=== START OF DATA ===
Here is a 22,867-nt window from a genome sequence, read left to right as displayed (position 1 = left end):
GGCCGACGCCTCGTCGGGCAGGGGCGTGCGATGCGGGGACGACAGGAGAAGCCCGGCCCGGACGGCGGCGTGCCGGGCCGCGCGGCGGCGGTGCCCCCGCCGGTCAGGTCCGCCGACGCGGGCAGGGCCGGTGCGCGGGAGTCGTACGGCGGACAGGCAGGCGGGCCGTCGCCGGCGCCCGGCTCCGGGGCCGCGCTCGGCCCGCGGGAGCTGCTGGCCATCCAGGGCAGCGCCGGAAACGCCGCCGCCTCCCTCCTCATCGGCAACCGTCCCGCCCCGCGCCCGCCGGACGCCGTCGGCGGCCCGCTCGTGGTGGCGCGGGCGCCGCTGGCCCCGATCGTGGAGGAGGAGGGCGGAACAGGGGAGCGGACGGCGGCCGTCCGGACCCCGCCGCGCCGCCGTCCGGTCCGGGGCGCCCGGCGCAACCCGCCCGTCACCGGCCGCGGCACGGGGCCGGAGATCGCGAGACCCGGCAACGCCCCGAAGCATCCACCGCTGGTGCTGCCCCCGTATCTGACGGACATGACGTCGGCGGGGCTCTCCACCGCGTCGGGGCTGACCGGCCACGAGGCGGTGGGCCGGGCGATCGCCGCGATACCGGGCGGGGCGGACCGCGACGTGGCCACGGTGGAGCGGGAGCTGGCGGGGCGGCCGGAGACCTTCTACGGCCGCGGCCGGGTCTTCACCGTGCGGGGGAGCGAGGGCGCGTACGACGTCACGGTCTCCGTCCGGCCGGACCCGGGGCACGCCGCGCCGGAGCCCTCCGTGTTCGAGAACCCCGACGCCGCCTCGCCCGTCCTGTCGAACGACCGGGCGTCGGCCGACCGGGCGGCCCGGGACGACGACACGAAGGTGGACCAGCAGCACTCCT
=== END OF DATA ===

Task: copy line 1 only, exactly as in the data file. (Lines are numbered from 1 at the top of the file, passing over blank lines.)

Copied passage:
Here is a 22,867-nt window from a genome sequence, read left to right as displayed (position 1 = left end):